While this means that we did not have to put employees on notice immediately, it still leaves us with little time to see what can be done with the factory and site to achieve a mutually acceptable way forward,' stated Abwood's financial controller, Breda Hamilton.

Wicklow People

Thursday, 26 July 2007

One-third of homes empty

MORE than a third of houses - 35pc - built in Co Clare between 2002 and 2006 remain empty most of the time because they are either holiday homes or second homes.

Statisics from Clare Co Council show that of the 8,070 homes built in the period 2,879 homes remain 'vacant', giving a total of 5,341 'vacant' homes built since 1996. A draft housing strategy warns a downturn in the housing market would result in a major reduction in holiday and second homes being built.

Irish Independent

Tara protesters believe Gormley could save site

PROTESTERS hoping to save the Hill of Tara from the M3 motorway have rejected claims by the Environment Minister that he is powerless to change the route.

TaraWatch has argued that although John Gormley says he cannot step into the fray, the Green minister could declare the Lismullen site a national monument and then enact a section of the National Monuments Act.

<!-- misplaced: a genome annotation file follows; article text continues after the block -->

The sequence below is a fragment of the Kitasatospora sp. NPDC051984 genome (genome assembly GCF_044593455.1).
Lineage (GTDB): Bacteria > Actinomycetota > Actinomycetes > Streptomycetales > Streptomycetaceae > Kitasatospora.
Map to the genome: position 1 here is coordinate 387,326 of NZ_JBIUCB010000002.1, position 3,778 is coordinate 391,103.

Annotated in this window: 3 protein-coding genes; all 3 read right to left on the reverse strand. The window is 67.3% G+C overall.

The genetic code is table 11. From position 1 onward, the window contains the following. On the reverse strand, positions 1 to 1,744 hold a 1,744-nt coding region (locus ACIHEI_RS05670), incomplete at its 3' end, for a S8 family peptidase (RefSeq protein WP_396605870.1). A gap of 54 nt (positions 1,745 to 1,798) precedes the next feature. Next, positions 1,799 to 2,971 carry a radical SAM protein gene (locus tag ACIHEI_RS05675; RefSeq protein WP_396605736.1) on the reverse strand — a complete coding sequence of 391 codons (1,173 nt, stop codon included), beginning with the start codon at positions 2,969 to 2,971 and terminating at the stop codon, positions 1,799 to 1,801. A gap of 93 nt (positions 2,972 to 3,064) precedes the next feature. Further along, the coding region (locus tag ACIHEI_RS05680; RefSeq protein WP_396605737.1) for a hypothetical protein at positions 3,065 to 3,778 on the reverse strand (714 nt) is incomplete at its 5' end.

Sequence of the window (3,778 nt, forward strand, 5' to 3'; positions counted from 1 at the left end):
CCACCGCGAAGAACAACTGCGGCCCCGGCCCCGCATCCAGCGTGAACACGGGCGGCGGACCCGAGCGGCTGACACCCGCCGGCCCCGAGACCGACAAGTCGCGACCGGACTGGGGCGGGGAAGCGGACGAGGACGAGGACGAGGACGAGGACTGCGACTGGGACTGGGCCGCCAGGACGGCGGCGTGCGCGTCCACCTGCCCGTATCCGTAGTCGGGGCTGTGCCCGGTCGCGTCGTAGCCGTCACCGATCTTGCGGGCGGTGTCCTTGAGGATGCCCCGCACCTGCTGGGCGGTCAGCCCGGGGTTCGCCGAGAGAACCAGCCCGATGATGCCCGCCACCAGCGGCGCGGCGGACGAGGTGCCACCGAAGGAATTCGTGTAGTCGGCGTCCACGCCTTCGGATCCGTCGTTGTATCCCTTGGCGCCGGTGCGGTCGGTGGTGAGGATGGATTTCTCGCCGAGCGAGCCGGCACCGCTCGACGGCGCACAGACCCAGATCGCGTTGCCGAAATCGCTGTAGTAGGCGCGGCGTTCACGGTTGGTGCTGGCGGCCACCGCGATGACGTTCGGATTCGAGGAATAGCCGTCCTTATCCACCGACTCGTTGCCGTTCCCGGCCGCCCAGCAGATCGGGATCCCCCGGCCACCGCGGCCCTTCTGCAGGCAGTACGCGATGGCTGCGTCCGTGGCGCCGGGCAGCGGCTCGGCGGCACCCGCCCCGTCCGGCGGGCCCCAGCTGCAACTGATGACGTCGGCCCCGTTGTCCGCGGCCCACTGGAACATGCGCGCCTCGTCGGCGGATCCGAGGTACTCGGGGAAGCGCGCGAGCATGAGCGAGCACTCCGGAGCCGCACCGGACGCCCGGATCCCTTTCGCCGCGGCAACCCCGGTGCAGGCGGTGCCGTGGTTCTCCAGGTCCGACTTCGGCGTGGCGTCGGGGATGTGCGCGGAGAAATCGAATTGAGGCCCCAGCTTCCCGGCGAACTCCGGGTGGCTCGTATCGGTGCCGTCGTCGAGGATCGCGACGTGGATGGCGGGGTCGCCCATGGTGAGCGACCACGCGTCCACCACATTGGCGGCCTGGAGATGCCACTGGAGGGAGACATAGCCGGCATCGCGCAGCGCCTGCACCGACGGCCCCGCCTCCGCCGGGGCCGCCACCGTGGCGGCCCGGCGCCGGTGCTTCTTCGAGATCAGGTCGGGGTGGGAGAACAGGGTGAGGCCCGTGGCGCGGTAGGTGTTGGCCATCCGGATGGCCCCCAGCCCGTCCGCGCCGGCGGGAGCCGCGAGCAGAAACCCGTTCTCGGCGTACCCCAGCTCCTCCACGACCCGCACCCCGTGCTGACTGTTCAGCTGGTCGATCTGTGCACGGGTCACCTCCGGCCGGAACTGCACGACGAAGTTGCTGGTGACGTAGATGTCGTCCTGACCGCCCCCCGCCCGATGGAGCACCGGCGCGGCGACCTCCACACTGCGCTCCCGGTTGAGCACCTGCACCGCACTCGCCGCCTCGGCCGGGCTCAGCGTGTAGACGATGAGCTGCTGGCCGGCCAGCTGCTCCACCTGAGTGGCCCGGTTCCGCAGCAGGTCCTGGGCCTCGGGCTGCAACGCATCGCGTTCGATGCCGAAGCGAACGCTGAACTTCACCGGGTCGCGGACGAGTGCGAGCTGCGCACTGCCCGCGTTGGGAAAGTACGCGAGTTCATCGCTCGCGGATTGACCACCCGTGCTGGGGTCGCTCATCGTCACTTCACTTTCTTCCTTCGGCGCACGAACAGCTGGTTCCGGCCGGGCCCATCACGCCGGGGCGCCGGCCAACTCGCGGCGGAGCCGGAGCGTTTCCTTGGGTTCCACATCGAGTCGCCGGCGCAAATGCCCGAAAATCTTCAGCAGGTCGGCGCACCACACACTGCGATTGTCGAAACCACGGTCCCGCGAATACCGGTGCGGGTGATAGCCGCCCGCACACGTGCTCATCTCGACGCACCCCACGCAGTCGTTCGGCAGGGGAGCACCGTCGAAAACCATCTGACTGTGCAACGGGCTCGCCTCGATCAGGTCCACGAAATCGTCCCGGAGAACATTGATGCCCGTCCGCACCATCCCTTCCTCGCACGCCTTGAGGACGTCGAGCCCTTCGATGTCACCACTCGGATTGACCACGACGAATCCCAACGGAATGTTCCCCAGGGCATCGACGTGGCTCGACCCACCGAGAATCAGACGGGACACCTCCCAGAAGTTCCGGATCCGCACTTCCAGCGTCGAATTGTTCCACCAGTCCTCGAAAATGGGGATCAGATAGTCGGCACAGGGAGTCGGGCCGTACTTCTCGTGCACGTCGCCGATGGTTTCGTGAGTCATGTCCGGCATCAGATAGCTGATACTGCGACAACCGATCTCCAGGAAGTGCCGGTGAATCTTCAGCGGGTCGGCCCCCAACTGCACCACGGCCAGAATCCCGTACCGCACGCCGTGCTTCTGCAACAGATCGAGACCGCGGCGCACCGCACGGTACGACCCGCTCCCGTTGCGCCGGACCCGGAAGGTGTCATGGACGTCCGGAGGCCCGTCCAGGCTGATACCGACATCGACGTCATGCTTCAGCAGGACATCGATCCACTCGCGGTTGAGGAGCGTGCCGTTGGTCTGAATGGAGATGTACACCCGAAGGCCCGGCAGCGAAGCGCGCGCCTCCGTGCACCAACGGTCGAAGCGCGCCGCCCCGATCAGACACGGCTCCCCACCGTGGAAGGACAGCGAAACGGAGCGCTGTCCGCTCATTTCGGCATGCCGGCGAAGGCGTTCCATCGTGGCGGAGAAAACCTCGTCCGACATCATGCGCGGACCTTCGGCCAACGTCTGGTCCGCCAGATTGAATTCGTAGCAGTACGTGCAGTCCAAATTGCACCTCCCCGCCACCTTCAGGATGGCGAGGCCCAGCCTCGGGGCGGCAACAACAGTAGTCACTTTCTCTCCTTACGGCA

This would give directions for its preservation "in situ" and the controversial roadway would have to be rerouted.

After taking independent legal advice on the issue, campaigners say the new minister is "understating and downplaying his options". They also pointed out that An Bord Pleanala can order a new environment impact statement if the decision results in a "material" change to the project.

"The European Commission has now indicated that the decision to demolish a national monument is a material change to the scheme, which necessitates a new Environmental Impact Statement for this section," said a member of the group, Vincent Salafia.

In one of his final acts of office, former environment minister Dick Roche controversially signed an order of preservation by record for Lismullen. This means the prehistoric henge is to be photographed, sketched and measured before the site is razed to make way for the motorway.

* Four men involved in the Save Tara protest who spent a week in jail after refusing to give a commitment to stay away from the M3 site yesterday walked from Navan District Court after agreeing to bail conditions.

Edel Kennedy
Irish Examiner

Taoiseach knew of 'games' over developments, says Gilmartin

BERTIE Ahern was well aware of the "games" that were going on about developments in Dublin in the late 1980s, the Mahon Tribunal heard yesterday.

But the Taoiseach, who will be called to give evidence in person to the tribunal in September, was the only politician developer Tom Gilmartin said he could trust.